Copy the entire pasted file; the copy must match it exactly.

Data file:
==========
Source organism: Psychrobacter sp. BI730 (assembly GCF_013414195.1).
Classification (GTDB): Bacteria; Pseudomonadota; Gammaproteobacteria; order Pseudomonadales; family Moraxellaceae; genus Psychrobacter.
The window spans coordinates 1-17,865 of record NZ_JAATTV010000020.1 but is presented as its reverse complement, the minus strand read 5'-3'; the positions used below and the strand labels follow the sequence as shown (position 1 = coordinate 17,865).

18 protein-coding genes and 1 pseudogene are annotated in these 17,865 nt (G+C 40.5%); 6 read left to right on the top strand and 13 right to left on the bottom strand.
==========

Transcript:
Source organism: Psychrobacter sp. BI730 (assembly GCF_013414195.1).
Classification (GTDB): Bacteria; Pseudomonadota; Gammaproteobacteria; order Pseudomonadales; family Moraxellaceae; genus Psychrobacter.
The window spans coordinates 1-17,865 of record NZ_JAATTV010000020.1 but is presented as its reverse complement, the minus strand read 5'-3'; the positions used below and the strand labels follow the sequence as shown (position 1 = coordinate 17,865).

18 protein-coding genes and 1 pseudogene are annotated in these 17,865 nt (G+C 40.5%); 6 read left to right on the top strand and 13 right to left on the bottom strand.